For the first few chapters I liked Matt, but after that I had a lot of issues with him. He's supposed to be a shy guy who isn't very suave with the ladies, but most of the time, he came off as a clueless jerk alpha to me. I know that he was placed in a difficult and awkward position by Annie's big reveal, but he's supposedly a smart, logical guy and moving forward with the wedding just because the guests are already arriving and he doesn't want things to look bad was just plain prideful. It seems to me that they should have canceled the wedding and waited to see if they could work things out first. Of course, they don't, and then he stays drunk for the next couple of days, basically punishing Annie. It only got worse when he finally returned to their hotel room, because then he started manhandling a pregnant woman and threatening to exercise his "husbandly rights," which in my book is akin to a rape threat. If he hadn't fallen down drunk and passed out, I have no doubt that he would have. After that he vacillates between a few more tender moments that never last long and giving Annie the cold shoulder. Nearly every time he starts to get close to her, he ends up pulling back, or if he does follow through, he won't go near her belly like she's carrying a disease or something. The first time they made love before he knew she was pregnant, he was good to her even though he doesn't have a lot of experience, but the couple of times he makes love to her while she's pregnant, he doesn't even bother to give her any pleasure, which felt retaliatory to me. Then when she has medical complications that put her on bed rest for most of the pregnancy, he's resentful that he's not getting to do the things he wants to do with her or getting any sex. After the baby comes, it's no better, with him actively feeling jealous of the baby because the little one is taking up so much of Annie's time. The few things he does do for her felt more like they were out of a sense of obligation rather than genuine love, care, and concern. I know it would probably be difficult for a man to be put in a situation like this, but I expect a romantic hero to work through his feelings instead of ignoring them. For me to really enjoy a romance, it's imperative that I be able to fall for the hero, and I'm sorry to say that Matt just didn't float my boat.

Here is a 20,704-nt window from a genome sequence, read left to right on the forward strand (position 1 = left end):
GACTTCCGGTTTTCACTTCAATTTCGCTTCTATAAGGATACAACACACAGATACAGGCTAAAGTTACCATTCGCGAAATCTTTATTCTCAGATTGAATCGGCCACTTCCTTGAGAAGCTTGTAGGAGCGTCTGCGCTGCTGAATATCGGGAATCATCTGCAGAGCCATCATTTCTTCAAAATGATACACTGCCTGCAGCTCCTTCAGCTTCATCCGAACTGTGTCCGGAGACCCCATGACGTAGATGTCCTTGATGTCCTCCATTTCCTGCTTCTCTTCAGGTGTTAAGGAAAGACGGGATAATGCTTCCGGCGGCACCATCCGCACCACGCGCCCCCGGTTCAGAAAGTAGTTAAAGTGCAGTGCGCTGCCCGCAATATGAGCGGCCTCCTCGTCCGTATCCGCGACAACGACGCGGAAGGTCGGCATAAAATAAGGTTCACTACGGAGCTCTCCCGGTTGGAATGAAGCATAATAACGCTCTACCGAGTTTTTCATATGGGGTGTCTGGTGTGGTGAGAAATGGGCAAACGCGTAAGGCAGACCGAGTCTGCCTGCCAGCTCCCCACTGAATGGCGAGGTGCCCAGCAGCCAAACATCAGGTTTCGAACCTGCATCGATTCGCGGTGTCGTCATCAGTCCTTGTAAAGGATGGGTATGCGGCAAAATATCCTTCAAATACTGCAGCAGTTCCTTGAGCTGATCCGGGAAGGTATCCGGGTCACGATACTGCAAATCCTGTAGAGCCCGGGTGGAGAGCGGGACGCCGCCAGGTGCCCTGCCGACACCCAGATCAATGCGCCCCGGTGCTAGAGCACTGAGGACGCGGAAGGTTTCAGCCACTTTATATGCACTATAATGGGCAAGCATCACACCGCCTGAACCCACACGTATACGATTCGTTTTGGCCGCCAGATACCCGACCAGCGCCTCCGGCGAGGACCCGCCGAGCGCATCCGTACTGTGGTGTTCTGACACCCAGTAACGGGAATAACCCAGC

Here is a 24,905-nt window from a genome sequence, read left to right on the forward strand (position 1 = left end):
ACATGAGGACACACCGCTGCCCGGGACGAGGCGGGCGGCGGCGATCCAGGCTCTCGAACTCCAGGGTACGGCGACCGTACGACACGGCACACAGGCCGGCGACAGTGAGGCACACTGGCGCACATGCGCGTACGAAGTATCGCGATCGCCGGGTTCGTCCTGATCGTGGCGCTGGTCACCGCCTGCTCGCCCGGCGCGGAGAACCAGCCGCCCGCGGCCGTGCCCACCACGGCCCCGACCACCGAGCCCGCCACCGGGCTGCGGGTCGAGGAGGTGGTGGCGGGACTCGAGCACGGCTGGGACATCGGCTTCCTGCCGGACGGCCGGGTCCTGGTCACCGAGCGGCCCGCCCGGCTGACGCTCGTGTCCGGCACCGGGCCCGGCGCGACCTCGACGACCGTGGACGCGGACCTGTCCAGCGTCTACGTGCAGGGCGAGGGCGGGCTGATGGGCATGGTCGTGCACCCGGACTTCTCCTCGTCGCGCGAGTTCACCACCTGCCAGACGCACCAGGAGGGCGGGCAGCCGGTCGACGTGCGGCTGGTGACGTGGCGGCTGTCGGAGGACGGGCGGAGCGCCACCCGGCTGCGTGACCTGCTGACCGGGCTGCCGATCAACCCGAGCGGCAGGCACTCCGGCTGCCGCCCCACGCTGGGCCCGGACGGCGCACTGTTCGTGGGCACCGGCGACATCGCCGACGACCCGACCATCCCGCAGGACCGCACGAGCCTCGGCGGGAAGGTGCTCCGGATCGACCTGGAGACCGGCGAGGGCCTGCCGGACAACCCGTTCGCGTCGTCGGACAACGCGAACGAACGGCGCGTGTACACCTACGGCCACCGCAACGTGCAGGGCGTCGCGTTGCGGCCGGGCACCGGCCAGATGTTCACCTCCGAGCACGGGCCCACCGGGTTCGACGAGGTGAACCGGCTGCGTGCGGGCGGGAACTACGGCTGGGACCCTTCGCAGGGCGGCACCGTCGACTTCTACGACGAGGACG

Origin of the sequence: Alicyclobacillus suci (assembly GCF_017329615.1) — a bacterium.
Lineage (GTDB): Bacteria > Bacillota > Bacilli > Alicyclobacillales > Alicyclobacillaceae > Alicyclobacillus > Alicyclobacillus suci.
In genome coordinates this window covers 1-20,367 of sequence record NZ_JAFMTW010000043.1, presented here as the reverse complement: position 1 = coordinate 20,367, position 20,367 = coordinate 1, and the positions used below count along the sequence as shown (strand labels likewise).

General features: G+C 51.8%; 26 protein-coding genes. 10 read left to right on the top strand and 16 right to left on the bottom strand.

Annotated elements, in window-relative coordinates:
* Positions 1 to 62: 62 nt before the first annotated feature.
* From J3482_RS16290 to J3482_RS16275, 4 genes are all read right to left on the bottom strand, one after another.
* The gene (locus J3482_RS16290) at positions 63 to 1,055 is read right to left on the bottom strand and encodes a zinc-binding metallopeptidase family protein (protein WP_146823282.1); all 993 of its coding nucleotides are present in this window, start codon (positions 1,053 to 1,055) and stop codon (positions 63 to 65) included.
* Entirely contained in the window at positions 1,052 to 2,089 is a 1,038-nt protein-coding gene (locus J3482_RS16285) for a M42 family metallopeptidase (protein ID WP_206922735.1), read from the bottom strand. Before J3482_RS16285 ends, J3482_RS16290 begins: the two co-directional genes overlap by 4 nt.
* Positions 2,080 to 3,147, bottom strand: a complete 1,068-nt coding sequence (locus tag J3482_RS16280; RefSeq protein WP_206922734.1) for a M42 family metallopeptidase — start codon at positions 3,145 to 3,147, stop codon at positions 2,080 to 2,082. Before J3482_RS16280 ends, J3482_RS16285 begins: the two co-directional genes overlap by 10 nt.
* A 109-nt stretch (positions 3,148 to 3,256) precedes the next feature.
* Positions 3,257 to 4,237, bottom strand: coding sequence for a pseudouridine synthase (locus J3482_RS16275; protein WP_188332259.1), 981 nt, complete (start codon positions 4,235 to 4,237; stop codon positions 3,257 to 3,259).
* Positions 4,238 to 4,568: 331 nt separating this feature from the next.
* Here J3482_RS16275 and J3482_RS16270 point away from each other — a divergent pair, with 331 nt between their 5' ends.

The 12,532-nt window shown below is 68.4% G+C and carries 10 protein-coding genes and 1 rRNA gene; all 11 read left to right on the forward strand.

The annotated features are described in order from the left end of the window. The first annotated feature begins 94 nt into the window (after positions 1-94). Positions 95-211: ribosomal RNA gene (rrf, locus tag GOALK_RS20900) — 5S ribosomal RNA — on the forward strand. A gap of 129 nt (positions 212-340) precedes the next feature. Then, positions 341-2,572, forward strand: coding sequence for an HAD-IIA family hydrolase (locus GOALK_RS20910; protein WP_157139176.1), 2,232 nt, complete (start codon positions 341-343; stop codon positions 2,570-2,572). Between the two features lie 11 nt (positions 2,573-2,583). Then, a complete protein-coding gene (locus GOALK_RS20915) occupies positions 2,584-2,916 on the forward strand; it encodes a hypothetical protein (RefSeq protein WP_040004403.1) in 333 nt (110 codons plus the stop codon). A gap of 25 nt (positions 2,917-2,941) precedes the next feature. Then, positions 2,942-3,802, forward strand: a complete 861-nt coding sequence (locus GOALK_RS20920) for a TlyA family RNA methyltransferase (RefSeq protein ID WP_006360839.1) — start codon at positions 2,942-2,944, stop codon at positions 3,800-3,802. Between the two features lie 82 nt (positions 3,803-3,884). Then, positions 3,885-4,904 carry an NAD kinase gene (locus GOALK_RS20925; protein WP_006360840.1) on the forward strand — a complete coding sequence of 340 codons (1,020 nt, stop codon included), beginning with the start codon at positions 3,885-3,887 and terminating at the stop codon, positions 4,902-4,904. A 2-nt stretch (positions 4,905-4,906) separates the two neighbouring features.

Annie never really knew her father and her mother died when she was a child, so she was raised by a strict grandmother who rarely showed her any affection. Although she loved her grandmother, she wasn't necessarily regretful when the old woman died. However, that left Annie completely alone in the home they'd shared in a small Oklahoma town. The one thing that she loves, though, is her job as a school librarian. She lives for books and words, so it wasn't surprising that she'd start a romance by corresponding with a man, and she comes to love Matt dearly through his letters. But before that happened, she went out to a bar. The alcohol loosened her inhibitions, leading to her losing her virginity and getting pregnant all in one night. The baby's father wants nothing to do with the child or her, so she's thrilled when Matt proposes, because her baby will have a good father after all. But Annie agonizes over whether to tell him or to simply let him think the baby is his. Finally her conscience gets the better of her and she fesses up on their wedding day. She's prepared to leave and surprised when he wants to go ahead with the ceremony, but hurt when he's so cold to her afterward. After he calms down and tells her he wants to try to make it work, she vows to be the best wife he could ever want. But when he still can't seem to accept her child months later, and by extension, it feels like a rejection of herself, she isn't sure what the future might hold for them.